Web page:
The citrus note is quickly followed by red chilies and cracked black pepper, which bring a good level of heat to the proceedings. As the heat subsides, the coastal briny notes make an appearance and intermingles with the citrus notes and red apples to give the palate a sweet-salty feel with a nice dollop of smoke in the background. Very moreish. (22/25)

Finish: Relatively long finish with the citrus following through to the very end alongside the black pepper and malty nature of this dram. The smoke has been reduced to faint whisps which add character to the finish and works very well alongside the sweetness of the malt. Very good stuff! (21/25)

Balance: Quite well balanced overall, with the sweet, smoky, spicy and salty working relatively well with one another and no detectable off notes. The standard abv of 45.8% works very well for this dram and it actually tastes much better now than I remember when I first tried it some years ago. (21/25)

Rating: 86/100

I actually enjoyed this dram much more now than back in 2012 when I purchased a bottle of it at Duty Free. I previously found it somewhat inaccessible and with more of a spicy-smoky note rather than the citrus notes that I detected this time round.

It probably is the consequence of my palate being far more seasoned now than it was back then and I am quite glad that I have tried this beauty again after so long as it is exceptionally good. I will definitely have to source for a bottle of this for everyday drinking purposes and I believe that it presents a more accessible way for novices to get into smoky whiskies.

Talisker 10 Years Old can be found at Master of Malt for £28.57, which is an absolute steal if you are living in Europe. For those living in other countries, the shipping costs might be a big enough deterrent for you to source for it at your local bottle store so please do that instead.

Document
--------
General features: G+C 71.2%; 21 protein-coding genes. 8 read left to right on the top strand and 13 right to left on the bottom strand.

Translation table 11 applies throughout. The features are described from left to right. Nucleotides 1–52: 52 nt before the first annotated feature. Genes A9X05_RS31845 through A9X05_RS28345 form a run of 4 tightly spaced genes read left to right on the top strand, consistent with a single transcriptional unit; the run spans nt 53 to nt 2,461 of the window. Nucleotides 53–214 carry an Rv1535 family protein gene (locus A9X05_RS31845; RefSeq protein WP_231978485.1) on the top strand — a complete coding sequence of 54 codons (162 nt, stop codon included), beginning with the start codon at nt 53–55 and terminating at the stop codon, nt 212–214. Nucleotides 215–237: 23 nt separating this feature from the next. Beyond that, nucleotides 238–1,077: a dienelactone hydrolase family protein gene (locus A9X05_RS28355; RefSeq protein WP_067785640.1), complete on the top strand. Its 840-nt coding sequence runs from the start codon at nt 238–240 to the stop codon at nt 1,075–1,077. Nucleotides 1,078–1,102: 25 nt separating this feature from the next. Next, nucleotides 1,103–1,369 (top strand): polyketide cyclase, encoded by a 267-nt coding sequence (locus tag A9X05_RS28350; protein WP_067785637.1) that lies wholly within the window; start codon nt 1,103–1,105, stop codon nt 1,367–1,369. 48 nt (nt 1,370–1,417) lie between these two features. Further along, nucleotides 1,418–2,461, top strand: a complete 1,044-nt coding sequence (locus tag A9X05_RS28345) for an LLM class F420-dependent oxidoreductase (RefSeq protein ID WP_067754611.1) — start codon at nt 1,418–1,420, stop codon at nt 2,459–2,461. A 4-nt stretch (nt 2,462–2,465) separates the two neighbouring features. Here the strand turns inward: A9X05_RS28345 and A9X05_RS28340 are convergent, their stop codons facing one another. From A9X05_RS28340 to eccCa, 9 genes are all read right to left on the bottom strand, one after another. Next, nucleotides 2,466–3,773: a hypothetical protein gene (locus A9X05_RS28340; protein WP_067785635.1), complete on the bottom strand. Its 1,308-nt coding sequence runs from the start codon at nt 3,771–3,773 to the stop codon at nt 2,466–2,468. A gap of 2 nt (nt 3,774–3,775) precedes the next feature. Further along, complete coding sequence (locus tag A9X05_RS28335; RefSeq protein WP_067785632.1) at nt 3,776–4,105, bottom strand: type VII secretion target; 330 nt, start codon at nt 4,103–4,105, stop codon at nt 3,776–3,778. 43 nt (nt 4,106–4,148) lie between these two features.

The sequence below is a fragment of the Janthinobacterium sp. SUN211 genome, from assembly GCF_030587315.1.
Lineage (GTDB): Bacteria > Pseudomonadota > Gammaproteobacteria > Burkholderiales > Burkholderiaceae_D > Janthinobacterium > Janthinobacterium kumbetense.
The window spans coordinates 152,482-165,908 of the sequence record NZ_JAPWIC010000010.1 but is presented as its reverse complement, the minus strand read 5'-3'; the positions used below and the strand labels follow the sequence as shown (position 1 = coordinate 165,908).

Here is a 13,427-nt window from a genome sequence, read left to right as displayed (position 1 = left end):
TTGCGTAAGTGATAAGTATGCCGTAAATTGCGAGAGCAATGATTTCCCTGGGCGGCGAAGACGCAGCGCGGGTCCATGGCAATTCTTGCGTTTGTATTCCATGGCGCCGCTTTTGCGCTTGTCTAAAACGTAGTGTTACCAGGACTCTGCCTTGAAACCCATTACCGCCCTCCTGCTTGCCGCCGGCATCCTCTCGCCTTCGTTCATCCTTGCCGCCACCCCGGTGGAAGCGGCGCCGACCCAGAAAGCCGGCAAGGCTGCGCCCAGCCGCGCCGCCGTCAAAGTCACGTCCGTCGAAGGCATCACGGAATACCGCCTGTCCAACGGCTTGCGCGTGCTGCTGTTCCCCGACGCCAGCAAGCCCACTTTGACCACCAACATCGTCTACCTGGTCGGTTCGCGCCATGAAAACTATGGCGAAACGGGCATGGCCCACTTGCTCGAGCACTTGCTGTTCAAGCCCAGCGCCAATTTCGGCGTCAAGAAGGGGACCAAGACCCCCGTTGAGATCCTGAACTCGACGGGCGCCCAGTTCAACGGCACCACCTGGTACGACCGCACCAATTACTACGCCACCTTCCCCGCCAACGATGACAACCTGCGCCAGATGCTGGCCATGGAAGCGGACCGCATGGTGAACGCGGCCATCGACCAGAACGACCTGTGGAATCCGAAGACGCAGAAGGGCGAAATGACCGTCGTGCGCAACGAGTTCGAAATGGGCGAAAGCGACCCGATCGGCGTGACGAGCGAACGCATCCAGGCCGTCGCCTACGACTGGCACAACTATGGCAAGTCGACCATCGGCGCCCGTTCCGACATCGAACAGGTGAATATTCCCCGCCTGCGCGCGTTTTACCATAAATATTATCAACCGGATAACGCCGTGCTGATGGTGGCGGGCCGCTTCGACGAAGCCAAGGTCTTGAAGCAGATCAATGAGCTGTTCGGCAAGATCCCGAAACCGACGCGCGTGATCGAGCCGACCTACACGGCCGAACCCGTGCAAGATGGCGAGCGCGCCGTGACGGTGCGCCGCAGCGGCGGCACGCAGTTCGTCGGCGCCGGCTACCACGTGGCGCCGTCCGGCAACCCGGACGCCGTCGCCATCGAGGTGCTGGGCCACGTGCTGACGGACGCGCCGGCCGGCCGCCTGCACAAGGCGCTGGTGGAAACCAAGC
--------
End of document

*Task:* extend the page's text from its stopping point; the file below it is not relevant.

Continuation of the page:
Until the next review, have a great week ahead.

Slainte!

Facebook:

Twitter:

Instagram:

10 thoughts on “Whisky Review #40: Talisker 10 Years Old

    1. Cheers mate and I definitely agree that Talisker’s flavour profile makes it somewhat unique when put alongside other peated whiskies and the same can be said with Ledaig as well!

      Love the Caol Ila but it seems as if the recipe has been tweaked of late as it feels more robust now than when compared to a bottling from a few years ago.

      As for the photography, found it online (haven’t had the pleasure of visiting Skye as yet heh)!

      Slainte!

      Brendan

      Liked by 1 person

  1. An absolute cracker of a distillery with some great people working there. Their range is a mixed bag. I love the ten. And the BEAUTIFUL 18. The NASes, however, leave a bit to be desired. As you’ll find out this week during #NASweek!
    Keep on waffling,
    Nick

    Liked by 1 person

    1. Tbh I definitely agree! It took me a while to really get into the Talisker 10 but I love it to bits now and I had the pleasure of trying the 18 about a month ago and it was bloody good stuff!

      As for the NAS releases, heard good things about Port Ruighe and I enjoyed Dark Storm, but not keen on Skye as I’ve heard lacklustre reviews about it as well!

      Looking forward to what you have in store for us readers for #NASweek!

      Slainte!

      Brendan

      Like

      1. Actually Ted’s checking out the Dark Storm this week. I have tried it and prefer it to the regular Storm – but would take the 10YO any day. I’m interested to see what Ted writes in his review!

        Liked by 1 person

  2. Hi, great article, I love all the detail you’ve included into the background of the whisky and the distillery. I’m thinking of adding a drinks review page to my foodblog and this is up for being the first beverage on there- I hope you don’t mind if I link to your page? Drew

    Liked by 1 person

Leave a Reply

Please log in using one of these methods to post your comment:

WordPress.com Logo

You are commenting using your WordPress.com account. Log Out / Change )

Twitter picture

You are commenting using your Twitter account. Log Out / Change )

Facebook photo

You are commenting using your Facebook account. Log Out / Change )

Google+ photo

You are commenting using your Google+ account. Log Out / Change )

Connecting to %s